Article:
Chores do work for the benefit of children.  My wife Amy Lou Kessinger’s early years were with an abusive alcoholic father, and her parents subsequently divorced.  Fortunately her mom was loving, nurturing, and strict, and didn’t enable or spoil her daughter.  Amy’s mom was ill for many years, so while they lived with Amy’s grandmother,  Amy became a young care giver to her mom to help in the household and with her two younger sisters.  Life was good and there were many necessary chores.  The four of them (Emiko, Karen, Sharon, and Amy) lived in a small bedroom at their uncle George Nishi’s home. They received financial help from the welfare system.  Another person who influenced Amy’s life was Pastor Davis from Kinoole Baptist Church in Hilo, who picked her up and took her to church every Sunday for three to four years.

Thank God, due to her mother’s insistence, Amy studied hard and was a good student who received work-study grants to complete her undergraduate and graduate degrees. Whether a child earns a degree or not, the important point is having a good work ethic will lead to a successful path and life.

One funny example of Amy’s mother’s traditional values, is her grounding us one month before our wedding, because we came home after Amy’s curfew.  We couldn’t date, while Amy stayed home to complete sewing her four bridesmaid’s dresses and tend to other wedding details.  We have been married over thirty-nine years, thank you Mrs. Kessinger.  While Amy’s upbringing is from two generations ago, it still holds true today: productive, responsible adults had parents who instilled in them good work ethics by giving them chores to do and rules to follow.

Tani Katada-Freitas a friend and contributing writer of Starts at Home shares how she had a part in teaching her ten children about chores, beginning after the age of two (2).  An important household rule was:  “No Chores, No Dessert” a simple rule.  If the children didn’t finish their dinner it was bed time, and the uneaten dinner was put into the refrigerator to be served for breakfast.  If the children were hungry later in the evening, Tani was sympathetic, but explained, “Sorry, but dinner time is over, you’ll have to wait till breakfast”.  Each child helped with cleaning the dishes and kitchen after every meal, and there were lots of other chores for them to do around the house.

Here are some suggested chores for toddlers to help them develop good work ethics

  • Putting away their toys after play time.
  • Helping parents with their chores around the home.
  • Helping clean up the dishes and kitchen after meals with their leading parents.
  • Helping set the dinner table, dishes or cups or both, keeping it simple.
  • Making the bed in the morning.
  • Feeding the pets and reminding their parents if more pet food is needed.
  • Brushing their teeth in the morning and evenings before bed.
  • Helping the teacher in school, church, or other organization.
  • Helping clean the house windows, sweeping and vacuuming the floors.
  • Helping their parents on their weekly chores.
  • Having homework time and checking their work for correctness.

Encouraging Actions and Words to Enforce their Chores.

  • Wow Johnny your bed looks well made, great job!
  • Remembering to compliment for doing something well.
  • Chore charting with rewards chart stickers.
  • Have a big prize after achieving a longer term goal

Many Times Parents Don’t Realized these Actions Contribute to a Spoiled and Narcissistic Child who is Self Centered.

  • Never saying “no” to the a child and let them have whatever they want, because “it’s easier”.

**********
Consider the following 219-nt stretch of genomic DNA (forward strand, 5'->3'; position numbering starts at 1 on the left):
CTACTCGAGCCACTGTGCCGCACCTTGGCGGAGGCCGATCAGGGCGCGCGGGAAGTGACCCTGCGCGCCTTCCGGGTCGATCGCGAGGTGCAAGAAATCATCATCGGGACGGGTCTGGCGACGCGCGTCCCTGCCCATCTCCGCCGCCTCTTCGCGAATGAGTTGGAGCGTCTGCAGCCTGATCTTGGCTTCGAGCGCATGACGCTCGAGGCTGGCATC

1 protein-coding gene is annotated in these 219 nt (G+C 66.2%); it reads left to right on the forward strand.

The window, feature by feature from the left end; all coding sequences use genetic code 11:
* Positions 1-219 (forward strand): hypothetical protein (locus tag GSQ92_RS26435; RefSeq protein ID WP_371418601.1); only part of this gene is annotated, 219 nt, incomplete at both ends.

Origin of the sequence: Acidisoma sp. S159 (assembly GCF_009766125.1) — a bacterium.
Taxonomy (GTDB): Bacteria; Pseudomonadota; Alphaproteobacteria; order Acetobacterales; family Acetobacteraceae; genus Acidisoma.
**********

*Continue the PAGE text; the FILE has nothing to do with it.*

• Make them feel they’re always the center of attention and center of the universe.
  • Not asking them to share with other children.
  • Never receives spanking, timeouts, and other forms of discipline.
  • Allowing the child to boss, hit or bully other children and adults.
  • Allowed to them watch TV while others are required to clean up and do chores.
  • Pampering a child to be always so cute and pretty and not teaching chores, social skills, and following up with school homework.

Life will be good for children when they are raised and trained using chores, encouragement, and obedience.  Amy and I recommend parents find a church with a Sunday preschool program as a church will help instill good spiritual and moral values as well as educational fundamentals in children.  From this will come good relationships at home, with friends, and the community as good work ethic in the marketplace. Have fun and enjoy the children, it starts at home.

On the Web:  Narcissism – Psychology Today

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Related Articles:

The Planting Twos learning and remembering at genius speed

Photo by Kimberly Okuyama

Last month on their way to the airport, Amy said to our granddaughter Andee, “Grandma is going home to the Big Island”.  A few times since then, Andee has mentioned to her mother Kimberly, “gamma big island”.  Much to both Amy and Kimberly’s surprise,  Andee started using the words “Big Island” after hearing them only once.  Amy knows she had said “Big Island” to Andee only once during her stay in Honolulu; Kimberly never mentioned big island before.  Wow, kids at the age of two learn at tremendous speeds, a time period in early childhood I refer to as the “Planting Twos”.  What we say, do, and teach during this period will greatly impact their personalities, intelligence, and social life.

The “Planting Twos” is a wonderful time before preschool to teach about God, social morals, health and wellness, reading, music, science, mathematics, sports, obedience, kindness, sharing, caring for others, chores and rewards.  The Planting Twos are the golden teaching years in early childhood development.

These wonderful years are academically described by Barbara Rogoff, in her book The Apprenticeship of Thinking: Cognitive Development in Social Context.  The book is about guided participation by children and their companions. Barbara Rogoff is UC Santa Cruz Foundation Distinguished Professor of Psychology. Barbara Rogoff has held the University of California Presidential Chair and has been a Fellow of the Center for Advanced Study in the Behavioral Sciences, a Kellogg Fellow, a Spencer Fellow, and an Osher Fellow of the Exploratorium.

By Carl Okuyama